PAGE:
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Endocrine Abstracts (2021) 77 P138 | DOI: 10.1530/endoabs.77.P138

SFEBES2021 Poster Presentations Adrenal and Cardiovascular (45 abstracts)

Impact of COVID-19 on patients with primary adrenal insufficiency: a cross-sectional study

Gregory Knowles 1 , Emily Warmington 2 , Lisa Shepherd 2,3,4 , Jonathan Hazlehurst 3,4 , Anne De Bray 3,4 , Helena Gleeson 3 , Wiebke Arlt 3,4,5 & Alessandro Prete 3,4

1Walsall Manor Hospital, Walsall, United Kingdom; 2College of Medical and Dental Sciences, University of Birmingham, Birmingham, United Kingdom; 3Department of Endocrinology, University Hospitals Birmingham NHS Foundation Trust, Birmingham, United Kingdom; 4Institute of Metabolism and Systems Research, University of Birmingham, Birmingham, United Kingdom; 5NIHR Birmingham Biomedical Research Centre, University of Birmingham and University Hospitals Birmingham NHS Foundation Trust, Birmingham, United Kingdom

Background: Primary adrenal insufficiency (PAI) predisposes patients to infections, which can precipitate life-threatening adrenal crises. PAI patients are thought to be particularly vulnerable to COVID-19; however, little is known about its true impact on this group.

Aim: To assess morbidity and health promotion attitudes during the COVID-19 pandemic amongst a large cohort of PAI patients.

Methods: In May 2020 COVID-19 information, including advice on strict social distancing and sick-day rules, was distributed to all PAI patients under a large secondary and tertiary centre. A semi-structured telephone questionnaire was used to survey these patients through January-April 2021. Data were analysed using Mann-Whitney and Fisher tests.

Results: Of 256 contacted patients, 162 responded (82 with Addison’s disease, AD; 80 with congenital adrenal hyperplasia, CAH). AD patients were significantly older (median 51 vs. 39 years) with more comorbidities (Charlson comorbidity index ≥2 in 47.6% vs. 10.0%), including autoimmune disorders (42.7% vs. 10.0%) (all P < 0.05). 47 patients (29.0%) had suspected/confirmed COVID-19, the second most common cause of sick-day dosing during the pandemic. 15 patients (9.3%) had confirmed COVID-19, a prevalence similar to the general population. 17 patients reported 18 adrenal crises, and COVID-19 was the leading precipitant (4 cases). CAH patients had a higher risk of suspected/confirmed COVID-19 than AD patients (68.1% vs. 31.9%), were less likely to have had/be planning to have the COVID-19 vaccine (80.0% vs. 96.3%), and were less likely to have undergone hydrocortisone self-injection training (80.0% vs. 91.5%) or wear medical jewellery (36.3% vs. 64.6%) (all P < 0.05).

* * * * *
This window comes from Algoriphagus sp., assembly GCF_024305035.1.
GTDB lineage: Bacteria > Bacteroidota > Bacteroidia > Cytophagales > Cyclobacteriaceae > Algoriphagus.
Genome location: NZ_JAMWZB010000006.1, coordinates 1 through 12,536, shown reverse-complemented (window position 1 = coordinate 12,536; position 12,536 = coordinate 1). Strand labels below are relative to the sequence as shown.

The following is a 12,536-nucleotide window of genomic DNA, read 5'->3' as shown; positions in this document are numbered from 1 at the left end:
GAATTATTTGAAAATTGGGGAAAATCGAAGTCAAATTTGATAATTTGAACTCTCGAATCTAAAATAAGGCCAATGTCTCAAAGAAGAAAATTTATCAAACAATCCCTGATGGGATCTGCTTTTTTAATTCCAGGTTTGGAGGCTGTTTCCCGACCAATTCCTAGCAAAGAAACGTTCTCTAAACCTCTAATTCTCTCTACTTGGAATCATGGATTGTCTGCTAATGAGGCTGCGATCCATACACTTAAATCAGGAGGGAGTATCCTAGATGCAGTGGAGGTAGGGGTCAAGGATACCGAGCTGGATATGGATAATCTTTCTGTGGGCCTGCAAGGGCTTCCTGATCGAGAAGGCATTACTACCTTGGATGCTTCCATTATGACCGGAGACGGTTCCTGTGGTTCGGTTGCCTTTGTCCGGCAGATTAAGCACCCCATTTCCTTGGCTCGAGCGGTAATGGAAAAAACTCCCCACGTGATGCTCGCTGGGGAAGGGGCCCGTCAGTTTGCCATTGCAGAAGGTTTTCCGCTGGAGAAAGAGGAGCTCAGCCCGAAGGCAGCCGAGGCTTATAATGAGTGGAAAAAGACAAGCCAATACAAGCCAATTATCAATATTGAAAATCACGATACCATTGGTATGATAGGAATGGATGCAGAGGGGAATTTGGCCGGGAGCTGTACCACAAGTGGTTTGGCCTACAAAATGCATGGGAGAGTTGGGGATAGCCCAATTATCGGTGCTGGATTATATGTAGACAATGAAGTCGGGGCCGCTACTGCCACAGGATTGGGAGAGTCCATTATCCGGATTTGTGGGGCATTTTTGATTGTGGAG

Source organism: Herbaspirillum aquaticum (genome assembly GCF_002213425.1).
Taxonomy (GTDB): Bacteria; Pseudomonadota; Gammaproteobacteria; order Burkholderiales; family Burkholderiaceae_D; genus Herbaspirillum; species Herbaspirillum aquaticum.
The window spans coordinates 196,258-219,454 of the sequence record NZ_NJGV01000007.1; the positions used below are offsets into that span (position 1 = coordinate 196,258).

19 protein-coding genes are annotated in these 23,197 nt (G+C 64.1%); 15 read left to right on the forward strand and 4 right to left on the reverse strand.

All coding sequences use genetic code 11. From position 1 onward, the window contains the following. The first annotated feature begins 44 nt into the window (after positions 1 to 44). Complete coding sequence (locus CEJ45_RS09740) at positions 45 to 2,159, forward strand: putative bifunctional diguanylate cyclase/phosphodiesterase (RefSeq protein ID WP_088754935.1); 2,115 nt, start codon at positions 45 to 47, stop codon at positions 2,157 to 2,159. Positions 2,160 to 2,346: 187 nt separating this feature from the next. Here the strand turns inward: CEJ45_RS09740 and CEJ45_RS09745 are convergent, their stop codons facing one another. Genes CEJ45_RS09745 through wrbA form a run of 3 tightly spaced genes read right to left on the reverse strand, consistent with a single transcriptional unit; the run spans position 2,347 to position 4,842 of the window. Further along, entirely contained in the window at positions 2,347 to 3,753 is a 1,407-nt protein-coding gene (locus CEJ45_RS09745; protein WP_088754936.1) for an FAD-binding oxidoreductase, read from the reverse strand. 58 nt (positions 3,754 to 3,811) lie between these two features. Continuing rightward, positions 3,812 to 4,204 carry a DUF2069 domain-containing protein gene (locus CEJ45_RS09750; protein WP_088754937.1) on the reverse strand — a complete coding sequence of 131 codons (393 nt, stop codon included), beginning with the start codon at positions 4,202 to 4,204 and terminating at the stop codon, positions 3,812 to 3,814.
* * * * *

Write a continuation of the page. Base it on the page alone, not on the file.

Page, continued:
Conclusions: PAI patients provided with COVID-19 guidance suffered similar infection rates to the general population. However, COVID-19 was a principal trigger for adrenal crises and sick-day dosing. Despite carrying a higher risk of COVID-19 than AD patients, CAH patients showed less engagement with health promotion strategies.

Volume 77

Society for Endocrinology BES 2021

Edinburgh, United Kingdom
08 Nov 2021 - 10 Nov 2021

Society for Endocrinology 

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